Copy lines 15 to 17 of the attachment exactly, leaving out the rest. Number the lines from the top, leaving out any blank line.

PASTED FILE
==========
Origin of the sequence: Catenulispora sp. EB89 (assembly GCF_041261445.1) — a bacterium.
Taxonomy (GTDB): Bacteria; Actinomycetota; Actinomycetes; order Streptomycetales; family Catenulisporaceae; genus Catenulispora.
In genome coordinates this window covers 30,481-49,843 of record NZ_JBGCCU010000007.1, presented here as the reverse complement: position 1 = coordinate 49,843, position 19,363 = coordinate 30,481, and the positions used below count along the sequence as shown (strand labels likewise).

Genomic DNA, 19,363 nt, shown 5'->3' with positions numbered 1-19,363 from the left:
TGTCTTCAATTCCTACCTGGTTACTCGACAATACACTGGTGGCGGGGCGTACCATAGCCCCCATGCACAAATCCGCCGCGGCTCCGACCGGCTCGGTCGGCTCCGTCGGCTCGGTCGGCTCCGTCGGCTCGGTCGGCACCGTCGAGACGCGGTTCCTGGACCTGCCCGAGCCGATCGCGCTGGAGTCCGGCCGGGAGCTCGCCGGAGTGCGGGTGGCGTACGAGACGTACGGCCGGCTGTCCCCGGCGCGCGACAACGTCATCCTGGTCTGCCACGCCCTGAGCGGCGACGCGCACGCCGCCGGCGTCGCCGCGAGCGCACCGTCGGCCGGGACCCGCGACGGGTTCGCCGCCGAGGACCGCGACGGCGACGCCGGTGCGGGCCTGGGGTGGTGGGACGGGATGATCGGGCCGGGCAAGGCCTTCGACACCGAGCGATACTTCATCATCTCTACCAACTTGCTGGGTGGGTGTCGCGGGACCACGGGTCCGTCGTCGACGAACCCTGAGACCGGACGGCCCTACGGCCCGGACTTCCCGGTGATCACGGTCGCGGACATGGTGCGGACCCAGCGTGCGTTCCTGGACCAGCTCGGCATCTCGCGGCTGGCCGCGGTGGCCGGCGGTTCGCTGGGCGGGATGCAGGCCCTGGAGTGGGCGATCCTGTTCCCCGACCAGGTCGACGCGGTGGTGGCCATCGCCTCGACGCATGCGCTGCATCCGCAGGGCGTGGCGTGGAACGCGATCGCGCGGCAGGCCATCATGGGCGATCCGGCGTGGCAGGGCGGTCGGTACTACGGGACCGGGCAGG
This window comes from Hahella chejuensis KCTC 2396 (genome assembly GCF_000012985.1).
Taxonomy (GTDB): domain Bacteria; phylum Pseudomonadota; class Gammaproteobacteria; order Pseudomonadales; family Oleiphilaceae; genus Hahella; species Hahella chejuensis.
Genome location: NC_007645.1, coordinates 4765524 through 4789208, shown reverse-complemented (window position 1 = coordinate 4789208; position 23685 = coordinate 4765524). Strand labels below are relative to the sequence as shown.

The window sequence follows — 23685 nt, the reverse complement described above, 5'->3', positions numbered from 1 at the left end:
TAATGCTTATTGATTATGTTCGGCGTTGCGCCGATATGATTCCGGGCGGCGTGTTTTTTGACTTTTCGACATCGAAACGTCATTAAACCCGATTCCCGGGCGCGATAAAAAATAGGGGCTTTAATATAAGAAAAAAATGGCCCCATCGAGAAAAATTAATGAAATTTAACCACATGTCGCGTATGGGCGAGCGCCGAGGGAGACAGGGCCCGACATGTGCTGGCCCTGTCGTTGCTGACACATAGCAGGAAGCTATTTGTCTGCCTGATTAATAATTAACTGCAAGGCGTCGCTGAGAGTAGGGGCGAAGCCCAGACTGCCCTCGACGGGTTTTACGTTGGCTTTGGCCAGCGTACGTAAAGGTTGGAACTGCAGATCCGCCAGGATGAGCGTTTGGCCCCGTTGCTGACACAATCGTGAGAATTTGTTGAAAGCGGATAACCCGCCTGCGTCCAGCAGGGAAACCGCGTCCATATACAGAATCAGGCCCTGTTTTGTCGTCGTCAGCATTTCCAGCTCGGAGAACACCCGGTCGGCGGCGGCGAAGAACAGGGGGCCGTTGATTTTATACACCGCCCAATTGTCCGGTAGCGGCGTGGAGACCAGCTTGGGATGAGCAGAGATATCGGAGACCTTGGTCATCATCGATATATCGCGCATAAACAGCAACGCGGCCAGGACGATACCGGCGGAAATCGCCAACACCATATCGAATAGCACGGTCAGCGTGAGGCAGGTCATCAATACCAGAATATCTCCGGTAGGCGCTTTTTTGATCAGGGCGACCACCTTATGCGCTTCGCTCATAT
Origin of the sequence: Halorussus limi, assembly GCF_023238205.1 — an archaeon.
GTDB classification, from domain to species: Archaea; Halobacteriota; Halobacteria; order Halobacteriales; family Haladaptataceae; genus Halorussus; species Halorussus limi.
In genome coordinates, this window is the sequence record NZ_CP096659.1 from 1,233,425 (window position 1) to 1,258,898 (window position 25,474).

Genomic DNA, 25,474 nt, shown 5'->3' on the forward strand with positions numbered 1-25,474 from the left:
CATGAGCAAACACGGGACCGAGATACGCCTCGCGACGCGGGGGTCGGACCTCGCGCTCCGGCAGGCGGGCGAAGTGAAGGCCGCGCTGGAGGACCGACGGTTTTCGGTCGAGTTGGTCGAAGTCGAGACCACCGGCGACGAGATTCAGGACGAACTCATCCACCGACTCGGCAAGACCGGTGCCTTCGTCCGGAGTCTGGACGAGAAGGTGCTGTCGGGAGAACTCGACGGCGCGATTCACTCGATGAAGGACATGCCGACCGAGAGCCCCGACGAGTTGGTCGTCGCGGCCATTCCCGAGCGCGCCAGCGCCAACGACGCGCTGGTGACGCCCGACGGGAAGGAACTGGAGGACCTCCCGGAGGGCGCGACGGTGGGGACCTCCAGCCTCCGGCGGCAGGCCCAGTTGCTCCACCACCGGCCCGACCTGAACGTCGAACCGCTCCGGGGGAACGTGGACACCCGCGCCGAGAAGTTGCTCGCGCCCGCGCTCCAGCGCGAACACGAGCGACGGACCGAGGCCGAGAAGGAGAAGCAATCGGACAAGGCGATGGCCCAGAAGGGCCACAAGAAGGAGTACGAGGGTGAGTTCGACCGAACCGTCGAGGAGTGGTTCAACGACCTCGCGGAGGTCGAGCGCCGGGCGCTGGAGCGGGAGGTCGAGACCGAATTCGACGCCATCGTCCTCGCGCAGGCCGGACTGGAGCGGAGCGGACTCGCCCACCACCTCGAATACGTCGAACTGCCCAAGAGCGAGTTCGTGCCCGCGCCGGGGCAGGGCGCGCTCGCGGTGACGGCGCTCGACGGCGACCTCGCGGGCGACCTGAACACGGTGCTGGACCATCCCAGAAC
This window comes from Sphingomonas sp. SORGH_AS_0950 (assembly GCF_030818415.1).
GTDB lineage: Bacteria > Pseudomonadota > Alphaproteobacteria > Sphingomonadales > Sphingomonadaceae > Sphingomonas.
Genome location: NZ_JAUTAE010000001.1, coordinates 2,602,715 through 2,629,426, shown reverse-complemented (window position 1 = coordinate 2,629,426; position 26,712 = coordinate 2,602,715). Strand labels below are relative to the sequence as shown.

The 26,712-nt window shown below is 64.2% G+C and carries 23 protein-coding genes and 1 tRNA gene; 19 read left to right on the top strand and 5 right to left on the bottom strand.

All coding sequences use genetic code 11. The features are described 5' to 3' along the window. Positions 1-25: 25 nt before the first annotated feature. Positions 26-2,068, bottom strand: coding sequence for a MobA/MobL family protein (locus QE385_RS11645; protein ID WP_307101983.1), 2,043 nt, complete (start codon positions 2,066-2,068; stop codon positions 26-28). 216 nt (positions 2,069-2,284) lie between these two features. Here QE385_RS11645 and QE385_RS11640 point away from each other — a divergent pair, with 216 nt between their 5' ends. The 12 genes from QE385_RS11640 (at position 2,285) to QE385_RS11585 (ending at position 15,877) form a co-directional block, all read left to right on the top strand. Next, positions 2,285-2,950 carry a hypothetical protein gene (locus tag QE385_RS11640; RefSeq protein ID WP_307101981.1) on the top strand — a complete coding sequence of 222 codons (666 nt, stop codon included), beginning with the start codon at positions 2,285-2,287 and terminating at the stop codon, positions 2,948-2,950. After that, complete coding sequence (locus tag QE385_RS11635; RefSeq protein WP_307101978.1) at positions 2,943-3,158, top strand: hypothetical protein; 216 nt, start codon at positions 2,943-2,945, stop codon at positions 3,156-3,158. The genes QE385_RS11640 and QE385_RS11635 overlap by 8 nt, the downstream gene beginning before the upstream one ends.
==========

CATGAGCAAACACGGGACCGAGATACGCCTCGCGACGCGGGGGTCGGACCTCGCGCTCCGGCAGGCGGGCGAAGTGAAGGCCGCGCTGGAGGACCGACGGTTTTCGGTCGAGTTGGTCGAAGTCGAGACCACCGGCGACGAGATTCAGGACGAACTCATCCACCGACTCGGCAAGACCGGTGCCTTCGTCCGGAGTCTGGACGAGAAGGTGCTGTCGGGAGAACTCGACGGCGCGATTCACTCGATGAAGGACATGCCGACCGAGAGCCCCGACGAGTTGGTCGTCGCGGCCATTCCCGAGCGCGCCAGCGCCAACGACGCGCTGGTGACGCCCGACGGGAAGGAACTGGAGGACCTCCCGGAGGGCGCGACGGTGGGGACCTCCAGCCTCCGGCGGCAGGCCCAGTTGCTCCACCACCGGCCCGACCTGAACGTCGAACCGCTCCGGGGGAACGTGGACACCCGCGCCGAGAAGTTGCTCGCGCCCGCGCTCCAGCGCGAACACGAGCGACGGACCGAGGCCGAGAAGGAGAAGCAATCGGACAAGGCGATGGCCCAGAAGGGCCACAAGAAGGAGTACGAGGGTGAGTTCGACCGAACCGTCGAGGAGTGGTTCAACGACCTCGCGGAGGTCGAGCGCCGGGCGCTGGAGCGGGAGGTCGAGACCGAATTCGACGCCATCGTCCTCGCGCAGGCCGGACTGGAGCGGAGCGGACTCGCCCACCACCTCGAATACGTCGAACTGCCCAAGAGCGAGTTCGTGCCCGCGCCGGGGCAGGGCGCGCTCGCGGTGACGGCGCTCGACGGCGACCTCGCGGGCGACCTGAACACGGTGCTGGACCATCCCAGAAC
This window comes from Sphingomonas sp. SORGH_AS_0950 (assembly GCF_030818415.1).
GTDB lineage: Bacteria > Pseudomonadota > Alphaproteobacteria > Sphingomonadales > Sphingomonadaceae > Sphingomonas.